Eivind Vågslid, Head, Chemical and  Air Pollution Prevention Section,  Marine Environment International  Maritime Organisation (IMO)

reminded  delegates that 90% of the world’s trade  is carried by sea. Annex VI applies to all  ships and to fixed and floating drill rigs,  and on 1 October 2008 was ratified by 25  states accounting for 80.36% of the world  tonnage.  Vågslid explained the context of Annex  VI and the three tiers of activity decided  in MEPC 53 (July 2005). He further  explained that particulate matter (PM)  will be reduced as a result of the SOX  reduction. hence no explicit PM limit  being set. There are variant caps globally;  3.5% by 2012 and 0.5% by 2020 (subject to  review). Completion is set for 2018 but if  this is unsuccessful 0.5% will be the default  until 2025. For ECAs the figure for sulphur  reduction to be reached is 1.00% from 1st  July 2010 and this will fall further to 0.1%  on 1st January 2015. The use of exhaust  cleaning systems, scrubbers, and other  technology or low emission fuel maybe used  to meet these sulphur limits. 

 

Dimitris Pachakis,  Moffat & Nichol 

reviewed how ports  can improve their  environmental  profile and reduce  air emissions.  Shipping industry  has different  problems compared  to ports, which  have to work with the local community.  Container ports include vessels, tugs &  harbour craft, cargo handling equipment,  trucks and trains – all powered by diesel  fuel  Diesel fuel produces a range of pollutants  – SO2, NOX and particulate matter (PM),  all of which have an impact on human  health. And CO2, which affects global  warming. 

Identifying the target of sustainable  port operations is a key goal: is it climate  change? Is it human health? There is no  overall strategy for all ports – but Moffatt  & Nichol identifies two types of strategy:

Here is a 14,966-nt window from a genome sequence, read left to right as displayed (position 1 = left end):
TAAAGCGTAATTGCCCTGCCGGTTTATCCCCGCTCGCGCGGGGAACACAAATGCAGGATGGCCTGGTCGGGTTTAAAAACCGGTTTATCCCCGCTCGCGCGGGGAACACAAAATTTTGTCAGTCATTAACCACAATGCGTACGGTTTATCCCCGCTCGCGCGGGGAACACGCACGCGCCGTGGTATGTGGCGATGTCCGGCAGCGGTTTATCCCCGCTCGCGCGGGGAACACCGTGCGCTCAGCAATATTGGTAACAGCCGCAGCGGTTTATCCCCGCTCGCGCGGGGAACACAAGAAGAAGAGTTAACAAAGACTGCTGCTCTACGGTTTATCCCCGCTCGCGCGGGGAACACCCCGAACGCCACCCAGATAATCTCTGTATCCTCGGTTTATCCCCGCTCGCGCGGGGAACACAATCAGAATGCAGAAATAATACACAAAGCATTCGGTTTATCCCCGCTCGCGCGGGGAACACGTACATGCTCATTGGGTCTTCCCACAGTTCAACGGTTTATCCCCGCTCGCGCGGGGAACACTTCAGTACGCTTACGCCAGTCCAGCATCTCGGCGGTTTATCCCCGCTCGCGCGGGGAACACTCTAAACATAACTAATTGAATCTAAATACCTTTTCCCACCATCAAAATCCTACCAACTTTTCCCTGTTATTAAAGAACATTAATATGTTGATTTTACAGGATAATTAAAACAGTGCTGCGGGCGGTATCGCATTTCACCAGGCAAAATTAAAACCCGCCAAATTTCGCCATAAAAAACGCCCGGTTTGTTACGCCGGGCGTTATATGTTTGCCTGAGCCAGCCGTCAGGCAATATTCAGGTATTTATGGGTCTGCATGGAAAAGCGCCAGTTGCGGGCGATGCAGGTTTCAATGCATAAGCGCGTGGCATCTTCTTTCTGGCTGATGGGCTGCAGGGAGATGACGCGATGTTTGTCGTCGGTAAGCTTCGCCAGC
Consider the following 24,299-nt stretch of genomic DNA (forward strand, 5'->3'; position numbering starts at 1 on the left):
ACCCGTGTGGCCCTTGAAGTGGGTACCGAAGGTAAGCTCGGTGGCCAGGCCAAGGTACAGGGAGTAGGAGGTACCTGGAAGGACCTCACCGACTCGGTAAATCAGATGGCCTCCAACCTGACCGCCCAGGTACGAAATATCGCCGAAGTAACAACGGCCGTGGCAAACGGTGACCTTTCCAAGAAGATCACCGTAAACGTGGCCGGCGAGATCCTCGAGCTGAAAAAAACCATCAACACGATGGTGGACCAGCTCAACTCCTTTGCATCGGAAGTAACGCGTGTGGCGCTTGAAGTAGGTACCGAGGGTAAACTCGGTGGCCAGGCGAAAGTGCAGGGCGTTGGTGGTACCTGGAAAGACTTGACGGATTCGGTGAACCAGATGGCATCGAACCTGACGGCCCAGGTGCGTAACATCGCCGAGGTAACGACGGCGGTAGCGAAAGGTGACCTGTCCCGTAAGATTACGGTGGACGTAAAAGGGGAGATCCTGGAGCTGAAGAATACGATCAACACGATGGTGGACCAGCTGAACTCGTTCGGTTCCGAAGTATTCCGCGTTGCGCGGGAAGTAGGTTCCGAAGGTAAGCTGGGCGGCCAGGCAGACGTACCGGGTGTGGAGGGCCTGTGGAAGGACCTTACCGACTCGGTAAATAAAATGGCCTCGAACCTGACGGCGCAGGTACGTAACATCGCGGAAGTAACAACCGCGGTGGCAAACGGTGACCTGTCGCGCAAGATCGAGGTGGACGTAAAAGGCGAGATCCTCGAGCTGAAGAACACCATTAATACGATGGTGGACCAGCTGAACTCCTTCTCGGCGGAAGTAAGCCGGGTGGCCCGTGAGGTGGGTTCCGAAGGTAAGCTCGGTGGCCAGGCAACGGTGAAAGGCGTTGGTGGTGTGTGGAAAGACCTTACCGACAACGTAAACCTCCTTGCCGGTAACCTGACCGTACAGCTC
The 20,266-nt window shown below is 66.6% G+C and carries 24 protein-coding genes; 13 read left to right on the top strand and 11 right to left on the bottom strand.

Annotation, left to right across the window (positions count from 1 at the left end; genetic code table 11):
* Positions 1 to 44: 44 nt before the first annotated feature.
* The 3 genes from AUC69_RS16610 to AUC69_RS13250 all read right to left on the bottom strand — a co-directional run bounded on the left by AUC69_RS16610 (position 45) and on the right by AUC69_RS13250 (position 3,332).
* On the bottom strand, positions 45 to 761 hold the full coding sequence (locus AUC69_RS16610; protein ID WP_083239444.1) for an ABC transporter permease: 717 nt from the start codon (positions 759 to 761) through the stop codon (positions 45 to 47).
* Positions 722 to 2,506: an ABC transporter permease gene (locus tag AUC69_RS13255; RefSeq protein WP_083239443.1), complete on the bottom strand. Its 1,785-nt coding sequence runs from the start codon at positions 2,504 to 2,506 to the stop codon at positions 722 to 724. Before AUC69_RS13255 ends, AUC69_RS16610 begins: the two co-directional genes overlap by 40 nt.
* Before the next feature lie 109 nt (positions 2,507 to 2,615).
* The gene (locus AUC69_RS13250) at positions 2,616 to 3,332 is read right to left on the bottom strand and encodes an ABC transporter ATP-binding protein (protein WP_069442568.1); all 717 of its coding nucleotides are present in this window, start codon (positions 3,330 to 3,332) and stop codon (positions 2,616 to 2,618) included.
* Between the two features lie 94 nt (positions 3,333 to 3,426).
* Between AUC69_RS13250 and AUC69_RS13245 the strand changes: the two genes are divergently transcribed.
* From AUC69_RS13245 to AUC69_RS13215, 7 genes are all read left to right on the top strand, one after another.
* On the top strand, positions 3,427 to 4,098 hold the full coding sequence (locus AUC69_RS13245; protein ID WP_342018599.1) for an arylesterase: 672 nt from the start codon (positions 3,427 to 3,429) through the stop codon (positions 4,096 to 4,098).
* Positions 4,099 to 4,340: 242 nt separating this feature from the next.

1.     Source Control: involving the  development of technology such  as cleaner fuels, exhaust scrubbing,  cold-ironing. This is relatively easy  to implement, but can take time and  considerable investment. It is effective  and necessary, but results vary 

2.     2. Process Control: focusing at 

bringing efficiency into the process,  thus consuming less energy. This  focuses more on a port’s processes and  information technology – and less on  infrastructure. It is faster to implement,  but harder to quantify 

 

Moffat & Nichol have created a  methodology with activity based models  on load factor and operating time, which is  compatible with the recent IAPH emission  control tool box. Process control measures  include: reduction of congestion hours,  increased double cycling of handling  equipment and tractors.  (An extended version of Moffatt and  Nichol’s presentation will be included  in the January/February 2009 issue of  GreenPort Journal) 

 

Alan Cartwright,  Marine Engineer  at the Port of  London Authority 

explained the lack  of world standard  for merchant ships  to provide for shore  power. Work is  progressing, but it  is less suitable for  short stays and variant ship types. There  are benefits to shore-side diesel generators  but it is not quite there in terms of the  environmental aspects.  He discussed alternative marine power  (AMP) and the options - including barge  mounted AMP, ship-mounted solutions  and containerised AMP solutions - but  noted that these may not be ideal for  smaller ports or those some distance from  adequate power supply.  Port offset pollution is one further  alternative for reduction with Ports  examining what they can do, including  cargo handling, port transportation, port  located power generation. Cartwright  advocated Ports making full use of the  real estate available either for use with  in the port or for renewable energy  source locations. All the suggestions  need Government understanding and  recognition at both local and national  level.